PURCHASE:Amazon | Book Depository
Day 1: Julia Donnelly eggs my house my first night back in Star Lake, and that’s how I know everyone still remembers everything—how I destroyed my relationship with Patrick the night everything happened with his brother, Gabe. How I wrecked their whole family. Now I’m serving out my summer like a jail sentence: Just ninety-nine days till I can leave for college, and be done.
Day 4: A nasty note on my windshield makes it clear Julia isn’t finished. I’m expecting a fight when someone taps me on the shoulder, but it’s just Gabe, home from college and actually happy to see me. “For what it’s worth, Molly Barlow,” he says, “I’m really glad you’re back.”
Day 12: Gabe got me to come to this party, and I’m actually having fun. I think he’s about to kiss me—and that’s when I see Patrick. My Patrick, who’s supposed to be clear across the country. My Patrick, who’s never going to forgive me.
I received this book for free in exchange for an honest review.
*This review is ranty and will possibly contain spoilers.
Right off the bat, I need to tell you guys that Molly is an inconsiderate bitch. Half of the time I wished I could go into this book and teach this girl a lesson, because apparently, she can’t learn from her mistakes on her own. She has to go prancing around and repeating the mistakes she’s made before, and then throws herself a fucking pity party afterwards.
See, the whole town shunned her for sleeping with her boyfriend’s brother. And when she’s given the chance to clean her slate and start anew, she does it again! *slow claps* Really girl, you deserve a fucking award. You could say that the guy started it, but SHE COULD HAVE STOPPED HIM. But noooo. One guy isn’t enough for this fabulous young creature here.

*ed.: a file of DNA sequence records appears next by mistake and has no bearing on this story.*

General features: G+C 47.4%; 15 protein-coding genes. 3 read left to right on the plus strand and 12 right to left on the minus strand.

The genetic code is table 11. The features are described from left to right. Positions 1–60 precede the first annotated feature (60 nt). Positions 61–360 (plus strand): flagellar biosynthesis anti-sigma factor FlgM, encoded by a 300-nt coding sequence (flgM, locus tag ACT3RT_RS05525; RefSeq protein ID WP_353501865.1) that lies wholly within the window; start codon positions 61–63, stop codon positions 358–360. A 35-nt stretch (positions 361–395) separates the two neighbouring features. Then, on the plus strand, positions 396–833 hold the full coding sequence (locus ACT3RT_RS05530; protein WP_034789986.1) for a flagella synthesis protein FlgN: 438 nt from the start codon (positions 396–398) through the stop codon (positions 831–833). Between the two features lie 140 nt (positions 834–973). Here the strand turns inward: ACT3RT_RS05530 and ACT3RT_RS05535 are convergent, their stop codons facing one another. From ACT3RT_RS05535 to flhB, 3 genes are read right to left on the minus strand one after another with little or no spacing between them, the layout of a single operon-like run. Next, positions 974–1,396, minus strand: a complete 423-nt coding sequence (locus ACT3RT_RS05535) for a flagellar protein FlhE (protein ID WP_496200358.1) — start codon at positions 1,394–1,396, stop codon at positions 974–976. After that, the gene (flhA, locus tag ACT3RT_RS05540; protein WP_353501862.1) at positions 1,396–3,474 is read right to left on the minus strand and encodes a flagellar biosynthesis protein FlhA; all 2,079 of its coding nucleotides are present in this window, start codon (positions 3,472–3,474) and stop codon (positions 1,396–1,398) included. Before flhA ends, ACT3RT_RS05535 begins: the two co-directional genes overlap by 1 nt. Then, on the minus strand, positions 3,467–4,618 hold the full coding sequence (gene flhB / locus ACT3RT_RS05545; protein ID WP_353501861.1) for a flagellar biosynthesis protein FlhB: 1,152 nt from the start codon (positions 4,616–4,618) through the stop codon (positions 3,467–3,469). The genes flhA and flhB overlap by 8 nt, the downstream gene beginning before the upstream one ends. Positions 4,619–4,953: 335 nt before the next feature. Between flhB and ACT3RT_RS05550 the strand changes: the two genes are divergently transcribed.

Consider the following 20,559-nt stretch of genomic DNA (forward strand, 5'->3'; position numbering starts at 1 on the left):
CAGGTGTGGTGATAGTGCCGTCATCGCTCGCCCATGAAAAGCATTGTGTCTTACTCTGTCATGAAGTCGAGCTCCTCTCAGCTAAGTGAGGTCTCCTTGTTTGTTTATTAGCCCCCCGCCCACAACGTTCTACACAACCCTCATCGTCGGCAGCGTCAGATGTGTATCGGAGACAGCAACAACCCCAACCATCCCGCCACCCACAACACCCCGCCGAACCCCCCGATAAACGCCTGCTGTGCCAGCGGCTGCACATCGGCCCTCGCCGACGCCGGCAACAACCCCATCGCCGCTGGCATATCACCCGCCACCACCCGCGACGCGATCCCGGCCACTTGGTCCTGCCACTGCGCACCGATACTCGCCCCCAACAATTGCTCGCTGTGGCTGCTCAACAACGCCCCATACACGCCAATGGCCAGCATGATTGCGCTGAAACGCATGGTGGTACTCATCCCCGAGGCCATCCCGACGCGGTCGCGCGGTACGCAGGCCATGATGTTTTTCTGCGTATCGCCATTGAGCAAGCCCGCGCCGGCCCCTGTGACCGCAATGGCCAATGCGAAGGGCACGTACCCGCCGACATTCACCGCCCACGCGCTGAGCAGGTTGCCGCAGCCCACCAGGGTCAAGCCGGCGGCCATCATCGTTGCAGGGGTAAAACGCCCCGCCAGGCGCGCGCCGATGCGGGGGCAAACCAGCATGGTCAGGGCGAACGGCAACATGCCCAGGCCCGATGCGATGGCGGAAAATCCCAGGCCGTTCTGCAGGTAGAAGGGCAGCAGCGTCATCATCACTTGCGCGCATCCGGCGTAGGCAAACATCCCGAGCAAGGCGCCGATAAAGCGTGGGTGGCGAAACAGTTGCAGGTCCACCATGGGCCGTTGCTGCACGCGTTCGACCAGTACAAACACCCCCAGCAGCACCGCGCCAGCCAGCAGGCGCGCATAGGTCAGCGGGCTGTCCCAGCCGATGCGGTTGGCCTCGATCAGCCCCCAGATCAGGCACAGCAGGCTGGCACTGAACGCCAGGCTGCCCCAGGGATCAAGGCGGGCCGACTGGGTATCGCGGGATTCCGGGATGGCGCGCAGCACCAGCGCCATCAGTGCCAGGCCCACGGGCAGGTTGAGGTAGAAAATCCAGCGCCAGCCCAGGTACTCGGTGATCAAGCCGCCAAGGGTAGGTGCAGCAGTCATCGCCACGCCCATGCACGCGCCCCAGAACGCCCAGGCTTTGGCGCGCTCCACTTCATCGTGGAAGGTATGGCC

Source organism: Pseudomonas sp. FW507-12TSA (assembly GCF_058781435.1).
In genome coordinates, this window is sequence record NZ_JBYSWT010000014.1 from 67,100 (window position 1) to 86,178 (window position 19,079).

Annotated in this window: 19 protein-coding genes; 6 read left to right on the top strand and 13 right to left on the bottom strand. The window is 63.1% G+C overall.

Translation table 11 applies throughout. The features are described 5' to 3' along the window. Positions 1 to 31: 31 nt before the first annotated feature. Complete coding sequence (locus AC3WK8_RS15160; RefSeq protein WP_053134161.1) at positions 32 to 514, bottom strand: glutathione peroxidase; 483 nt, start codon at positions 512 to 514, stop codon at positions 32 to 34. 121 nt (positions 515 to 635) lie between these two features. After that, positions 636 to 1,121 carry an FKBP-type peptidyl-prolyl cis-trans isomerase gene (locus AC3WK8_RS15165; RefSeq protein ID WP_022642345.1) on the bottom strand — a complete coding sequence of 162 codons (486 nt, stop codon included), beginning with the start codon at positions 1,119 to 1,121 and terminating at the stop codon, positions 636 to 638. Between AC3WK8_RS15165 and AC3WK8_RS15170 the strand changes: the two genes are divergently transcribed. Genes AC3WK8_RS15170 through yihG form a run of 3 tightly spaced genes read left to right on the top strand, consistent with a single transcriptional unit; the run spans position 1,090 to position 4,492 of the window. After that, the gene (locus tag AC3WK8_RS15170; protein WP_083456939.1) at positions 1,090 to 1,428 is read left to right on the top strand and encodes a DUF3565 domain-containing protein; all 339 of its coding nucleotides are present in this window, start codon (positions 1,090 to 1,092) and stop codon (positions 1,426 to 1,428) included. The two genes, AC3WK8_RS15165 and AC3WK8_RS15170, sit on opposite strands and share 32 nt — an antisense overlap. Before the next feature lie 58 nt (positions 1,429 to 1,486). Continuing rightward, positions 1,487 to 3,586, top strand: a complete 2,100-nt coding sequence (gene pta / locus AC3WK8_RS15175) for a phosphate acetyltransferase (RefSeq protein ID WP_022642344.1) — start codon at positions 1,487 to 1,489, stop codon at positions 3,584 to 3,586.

I mean, Gabe and Patrick are pretty okay as individual characters. Gabe was sweet (although some of his actions were questionable and didn’t have any legitimate excuses) and he was a smooth-talker. Patrick was more of an angst-ridden character, but he had reasons to do what he did. But mix them up with the train-wreck that is Molly, all hell breaks loose.
Okay, now that I got that off my chest, let’s talk about family. HA. Family. We all have misunderstandings with our parents, yeah? But what kind of mother would willingly turn her daughter’s mistake into a public story that will obviously change the way people look at her for the worse? And what for, to get her name on the best-sellers list? She doesn’t even feel the least bit sorry for sort-of ruining her daughter’s social life.
Even if it did seem like I hate the book (okay, I did really hate the book), I totally respect Katie Cotugno for writing this. There are lessons to be learned, and important societal cliches that were tackled (although not necessarily dealt with), such as:
a.) When sexual issues are involved (aka cheating), females are more likely to be called “sluts”, while men are set to roam around like nothing happened. Why? This was the case with Molly and Gabe at first, no matter how hard Gabe tried to convince Molly that they were both outcasts.
b.) In life, you’re not given infinite chances. Some times too much is too much, and you just have to let go and accept what’s given to you.
Overall, even if I couldn’t appreciate what the book was trying to tell us, I think that a handful of romance readers will completely fall for this book and what it was written for.